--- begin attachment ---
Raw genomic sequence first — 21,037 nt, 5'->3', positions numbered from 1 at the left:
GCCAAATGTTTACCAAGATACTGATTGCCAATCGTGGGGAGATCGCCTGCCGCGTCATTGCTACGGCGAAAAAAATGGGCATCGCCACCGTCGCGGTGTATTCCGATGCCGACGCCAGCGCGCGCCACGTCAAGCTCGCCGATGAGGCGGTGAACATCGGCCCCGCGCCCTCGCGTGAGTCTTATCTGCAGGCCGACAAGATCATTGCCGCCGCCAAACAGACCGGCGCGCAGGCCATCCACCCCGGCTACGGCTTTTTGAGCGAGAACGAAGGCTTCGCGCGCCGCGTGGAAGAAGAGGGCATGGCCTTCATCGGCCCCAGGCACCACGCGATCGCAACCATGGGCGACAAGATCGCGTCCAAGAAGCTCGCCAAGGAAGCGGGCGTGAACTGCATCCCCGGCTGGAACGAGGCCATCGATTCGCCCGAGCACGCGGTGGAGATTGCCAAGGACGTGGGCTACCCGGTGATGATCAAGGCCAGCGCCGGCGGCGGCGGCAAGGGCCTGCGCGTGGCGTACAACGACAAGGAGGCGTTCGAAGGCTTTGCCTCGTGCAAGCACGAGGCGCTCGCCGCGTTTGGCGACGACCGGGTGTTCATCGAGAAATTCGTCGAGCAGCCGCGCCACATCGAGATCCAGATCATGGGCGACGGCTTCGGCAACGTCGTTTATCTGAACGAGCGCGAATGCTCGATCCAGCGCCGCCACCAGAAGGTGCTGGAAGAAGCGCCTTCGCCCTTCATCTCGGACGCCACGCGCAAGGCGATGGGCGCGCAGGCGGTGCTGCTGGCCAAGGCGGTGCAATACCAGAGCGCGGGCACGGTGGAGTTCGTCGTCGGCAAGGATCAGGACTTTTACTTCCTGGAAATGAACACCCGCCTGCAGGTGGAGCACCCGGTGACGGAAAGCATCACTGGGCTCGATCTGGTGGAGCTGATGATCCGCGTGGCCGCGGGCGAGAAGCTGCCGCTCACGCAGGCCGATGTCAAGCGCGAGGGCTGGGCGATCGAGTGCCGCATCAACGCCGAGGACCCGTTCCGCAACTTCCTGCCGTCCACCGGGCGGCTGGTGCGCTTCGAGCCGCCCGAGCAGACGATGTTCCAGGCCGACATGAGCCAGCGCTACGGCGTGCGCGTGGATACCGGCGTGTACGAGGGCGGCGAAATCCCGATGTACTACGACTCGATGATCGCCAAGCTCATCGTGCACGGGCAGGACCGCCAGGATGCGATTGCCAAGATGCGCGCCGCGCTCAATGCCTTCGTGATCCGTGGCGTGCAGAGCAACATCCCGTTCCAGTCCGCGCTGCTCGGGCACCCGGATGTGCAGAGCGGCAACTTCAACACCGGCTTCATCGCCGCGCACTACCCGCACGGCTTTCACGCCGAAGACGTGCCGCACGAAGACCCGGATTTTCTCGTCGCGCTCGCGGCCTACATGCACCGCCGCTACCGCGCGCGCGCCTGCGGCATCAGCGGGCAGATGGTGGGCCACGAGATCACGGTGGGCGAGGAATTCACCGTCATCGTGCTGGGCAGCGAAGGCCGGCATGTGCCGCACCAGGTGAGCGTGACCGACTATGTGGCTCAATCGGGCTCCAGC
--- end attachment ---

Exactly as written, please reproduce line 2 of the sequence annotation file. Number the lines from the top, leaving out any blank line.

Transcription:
GCCAAATGTTTACCAAGATACTGATTGCCAATCGTGGGGAGATCGCCTGCCGCGTCATTGCTACGGCGAAAAAAATGGGCATCGCCACCGTCGCGGTGTATTCCGATGCCGACGCCAGCGCGCGCCACGTCAAGCTCGCCGATGAGGCGGTGAACATCGGCCCCGCGCCCTCGCGTGAGTCTTATCTGCAGGCCGACAAGATCATTGCCGCCGCCAAACAGACCGGCGCGCAGGCCATCCACCCCGGCTACGGCTTTTTGAGCGAGAACGAAGGCTTCGCGCGCCGCGTGGAAGAAGAGGGCATGGCCTTCATCGGCCCCAGGCACCACGCGATCGCAACCATGGGCGACAAGATCGCGTCCAAGAAGCTCGCCAAGGAAGCGGGCGTGAACTGCATCCCCGGCTGGAACGAGGCCATCGATTCGCCCGAGCACGCGGTGGAGATTGCCAAGGACGTGGGCTACCCGGTGATGATCAAGGCCAGCGCCGGCGGCGGCGGCAAGGGCCTGCGCGTGGCGTACAACGACAAGGAGGCGTTCGAAGGCTTTGCCTCGTGCAAGCACGAGGCGCTCGCCGCGTTTGGCGACGACCGGGTGTTCATCGAGAAATTCGTCGAGCAGCCGCGCCACATCGAGATCCAGATCATGGGCGACGGCTTCGGCAACGTCGTTTATCTGAACGAGCGCGAATGCTCGATCCAGCGCCGCCACCAGAAGGTGCTGGAAGAAGCGCCTTCGCCCTTCATCTCGGACGCCACGCGCAAGGCGATGGGCGCGCAGGCGGTGCTGCTGGCCAAGGCGGTGCAATACCAGAGCGCGGGCACGGTGGAGTTCGTCGTCGGCAAGGATCAGGACTTTTACTTCCTGGAAATGAACACCCGCCTGCAGGTGGAGCACCCGGTGACGGAAAGCATCACTGGGCTCGATCTGGTGGAGCTGATGATCCGCGTGGCCGCGGGCGAGAAGCTGCCGCTCACGCAGGCCGATGTCAAGCGCGAGGGCTGGGCGATCGAGTGCCGCATCAACGCCGAGGACCCGTTCCGCAACTTCCTGCCGTCCACCGGGCGGCTGGTGCGCTTCGAGCCGCCCGAGCAGACGATGTTCCAGGCCGACATGAGCCAGCGCTACGGCGTGCGCGTGGATACCGGCGTGTACGAGGGCGGCGAAATCCCGATGTACTACGACTCGATGATCGCCAAGCTCATCGTGCACGGGCAGGACCGCCAGGATGCGATTGCCAAGATGCGCGCCGCGCTCAATGCCTTCGTGATCCGTGGCGTGCAGAGCAACATCCCGTTCCAGTCCGCGCTGCTCGGGCACCCGGATGTGCAGAGCGGCAACTTCAACACCGGCTTCATCGCCGCGCACTACCCGCACGGCTTTCACGCCGAAGACGTGCCGCACGAAGACCCGGATTTTCTCGTCGCGCTCGCGGCCTACATGCACCGCCGCTACCGCGCGCGCGCCTGCGGCATCAGCGGGCAGATGGTGGGCCACGAGATCACGGTGGGCGAGGAATTCACCGTCATCGTGCTGGGCAGCGAAGGCCGGCATGTGCCGCACCAGGTGAGCGTGACCGACTATGTGGCTCAATCGGGCTCCAGC